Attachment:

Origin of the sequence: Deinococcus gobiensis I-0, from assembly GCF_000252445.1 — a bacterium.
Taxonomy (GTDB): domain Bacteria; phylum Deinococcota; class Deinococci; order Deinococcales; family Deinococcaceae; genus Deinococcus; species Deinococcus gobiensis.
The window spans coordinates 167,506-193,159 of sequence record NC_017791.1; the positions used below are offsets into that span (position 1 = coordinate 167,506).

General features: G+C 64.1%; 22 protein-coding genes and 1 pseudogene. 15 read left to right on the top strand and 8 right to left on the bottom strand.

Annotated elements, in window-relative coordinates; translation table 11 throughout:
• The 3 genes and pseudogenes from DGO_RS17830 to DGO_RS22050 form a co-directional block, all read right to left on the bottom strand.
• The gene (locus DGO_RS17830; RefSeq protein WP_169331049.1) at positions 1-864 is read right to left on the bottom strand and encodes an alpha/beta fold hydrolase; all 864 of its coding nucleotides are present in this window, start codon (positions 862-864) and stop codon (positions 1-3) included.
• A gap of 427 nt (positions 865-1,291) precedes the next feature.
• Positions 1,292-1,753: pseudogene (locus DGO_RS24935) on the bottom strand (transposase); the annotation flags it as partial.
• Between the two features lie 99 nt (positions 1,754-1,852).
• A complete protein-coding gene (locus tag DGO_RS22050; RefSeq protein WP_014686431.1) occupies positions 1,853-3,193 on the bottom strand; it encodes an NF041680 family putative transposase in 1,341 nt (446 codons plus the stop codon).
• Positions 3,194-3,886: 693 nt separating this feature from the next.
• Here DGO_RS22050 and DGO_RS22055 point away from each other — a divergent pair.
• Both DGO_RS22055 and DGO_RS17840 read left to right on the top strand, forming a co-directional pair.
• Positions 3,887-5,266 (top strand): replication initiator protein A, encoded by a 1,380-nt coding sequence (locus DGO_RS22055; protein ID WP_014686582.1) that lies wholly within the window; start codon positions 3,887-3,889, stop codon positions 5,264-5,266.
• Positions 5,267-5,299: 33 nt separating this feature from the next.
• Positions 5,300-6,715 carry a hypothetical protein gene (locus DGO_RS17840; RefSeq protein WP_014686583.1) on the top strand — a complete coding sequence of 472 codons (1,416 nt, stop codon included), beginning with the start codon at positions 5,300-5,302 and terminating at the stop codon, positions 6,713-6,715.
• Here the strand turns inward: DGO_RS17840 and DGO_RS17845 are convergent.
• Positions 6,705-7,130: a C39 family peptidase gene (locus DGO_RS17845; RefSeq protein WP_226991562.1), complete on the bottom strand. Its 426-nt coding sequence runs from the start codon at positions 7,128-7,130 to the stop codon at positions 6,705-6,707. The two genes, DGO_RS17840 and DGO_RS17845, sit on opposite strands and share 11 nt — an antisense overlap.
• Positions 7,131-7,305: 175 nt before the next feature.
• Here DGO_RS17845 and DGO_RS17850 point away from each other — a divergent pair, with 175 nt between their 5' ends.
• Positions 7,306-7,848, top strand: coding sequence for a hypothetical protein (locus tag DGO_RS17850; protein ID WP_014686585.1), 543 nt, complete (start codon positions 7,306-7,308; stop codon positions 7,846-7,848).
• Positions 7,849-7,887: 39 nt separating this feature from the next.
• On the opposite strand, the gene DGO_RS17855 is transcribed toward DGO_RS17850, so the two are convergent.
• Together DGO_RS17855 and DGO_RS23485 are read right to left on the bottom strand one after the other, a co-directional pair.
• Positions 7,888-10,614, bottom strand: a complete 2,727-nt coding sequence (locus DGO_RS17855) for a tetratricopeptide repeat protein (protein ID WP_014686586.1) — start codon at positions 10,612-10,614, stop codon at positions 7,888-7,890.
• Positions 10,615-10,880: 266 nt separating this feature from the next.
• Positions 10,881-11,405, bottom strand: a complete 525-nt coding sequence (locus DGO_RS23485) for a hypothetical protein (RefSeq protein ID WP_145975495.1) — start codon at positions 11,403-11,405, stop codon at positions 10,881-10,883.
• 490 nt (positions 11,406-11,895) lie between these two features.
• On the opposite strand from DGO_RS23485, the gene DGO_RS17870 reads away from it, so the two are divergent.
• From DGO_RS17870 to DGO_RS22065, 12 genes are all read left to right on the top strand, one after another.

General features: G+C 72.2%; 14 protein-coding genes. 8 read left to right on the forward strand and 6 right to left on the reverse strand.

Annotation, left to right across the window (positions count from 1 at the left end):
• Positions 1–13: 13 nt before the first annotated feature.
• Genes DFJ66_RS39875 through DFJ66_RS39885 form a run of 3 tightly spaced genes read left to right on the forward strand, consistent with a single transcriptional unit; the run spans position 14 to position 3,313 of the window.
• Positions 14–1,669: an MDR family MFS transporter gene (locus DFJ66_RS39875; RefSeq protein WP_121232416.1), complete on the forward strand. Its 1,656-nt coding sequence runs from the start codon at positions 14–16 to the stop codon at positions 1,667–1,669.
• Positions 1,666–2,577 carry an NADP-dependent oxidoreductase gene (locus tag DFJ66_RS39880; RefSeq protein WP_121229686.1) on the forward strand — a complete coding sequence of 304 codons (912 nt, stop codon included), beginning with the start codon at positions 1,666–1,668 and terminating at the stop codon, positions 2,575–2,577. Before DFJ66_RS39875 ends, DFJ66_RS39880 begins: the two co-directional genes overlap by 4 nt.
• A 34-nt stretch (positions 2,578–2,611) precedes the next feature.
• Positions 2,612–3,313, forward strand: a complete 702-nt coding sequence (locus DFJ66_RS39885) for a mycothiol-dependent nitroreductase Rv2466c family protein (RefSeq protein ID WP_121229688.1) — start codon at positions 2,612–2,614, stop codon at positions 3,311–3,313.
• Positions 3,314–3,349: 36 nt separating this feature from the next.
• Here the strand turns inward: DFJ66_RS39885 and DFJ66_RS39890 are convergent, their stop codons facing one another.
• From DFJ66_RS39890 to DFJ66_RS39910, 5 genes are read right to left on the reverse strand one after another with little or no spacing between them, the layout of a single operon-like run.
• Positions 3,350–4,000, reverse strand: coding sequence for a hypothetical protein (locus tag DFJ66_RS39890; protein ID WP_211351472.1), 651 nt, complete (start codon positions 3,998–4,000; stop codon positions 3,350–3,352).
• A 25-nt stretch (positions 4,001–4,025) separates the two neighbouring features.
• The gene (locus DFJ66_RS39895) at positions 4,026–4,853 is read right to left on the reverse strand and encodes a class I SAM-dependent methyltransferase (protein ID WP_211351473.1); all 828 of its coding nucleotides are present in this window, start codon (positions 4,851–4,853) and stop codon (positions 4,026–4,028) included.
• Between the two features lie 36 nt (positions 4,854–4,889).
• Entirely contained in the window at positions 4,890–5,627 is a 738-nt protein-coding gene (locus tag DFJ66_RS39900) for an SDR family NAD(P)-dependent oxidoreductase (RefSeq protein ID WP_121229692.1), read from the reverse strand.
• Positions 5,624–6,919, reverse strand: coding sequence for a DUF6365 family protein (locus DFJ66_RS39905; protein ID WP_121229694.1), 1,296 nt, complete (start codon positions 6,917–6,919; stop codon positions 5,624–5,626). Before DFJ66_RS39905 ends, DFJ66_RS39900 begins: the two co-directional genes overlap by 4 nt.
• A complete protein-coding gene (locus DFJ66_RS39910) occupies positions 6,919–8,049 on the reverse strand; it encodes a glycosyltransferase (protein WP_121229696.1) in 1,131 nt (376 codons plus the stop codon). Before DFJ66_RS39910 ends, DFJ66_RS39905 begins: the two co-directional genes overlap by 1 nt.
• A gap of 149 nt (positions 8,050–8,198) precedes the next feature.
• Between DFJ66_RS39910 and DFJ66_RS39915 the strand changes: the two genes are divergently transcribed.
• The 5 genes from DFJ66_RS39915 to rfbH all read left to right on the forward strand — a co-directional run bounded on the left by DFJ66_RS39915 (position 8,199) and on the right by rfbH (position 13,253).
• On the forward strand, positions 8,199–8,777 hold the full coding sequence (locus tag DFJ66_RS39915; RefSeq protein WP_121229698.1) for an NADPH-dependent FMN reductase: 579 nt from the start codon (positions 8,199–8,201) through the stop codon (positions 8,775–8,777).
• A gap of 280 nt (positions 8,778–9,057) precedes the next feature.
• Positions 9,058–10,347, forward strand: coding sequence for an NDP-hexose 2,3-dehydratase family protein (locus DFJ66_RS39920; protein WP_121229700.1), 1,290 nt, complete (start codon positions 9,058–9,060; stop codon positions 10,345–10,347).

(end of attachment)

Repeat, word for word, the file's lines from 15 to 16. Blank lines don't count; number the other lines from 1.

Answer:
• Positions 3,887-5,266 (top strand): replication initiator protein A, encoded by a 1,380-nt coding sequence (locus DGO_RS22055; protein ID WP_014686582.1) that lies wholly within the window; start codon positions 3,887-3,889, stop codon positions 5,264-5,266.
• Positions 5,267-5,299: 33 nt separating this feature from the next.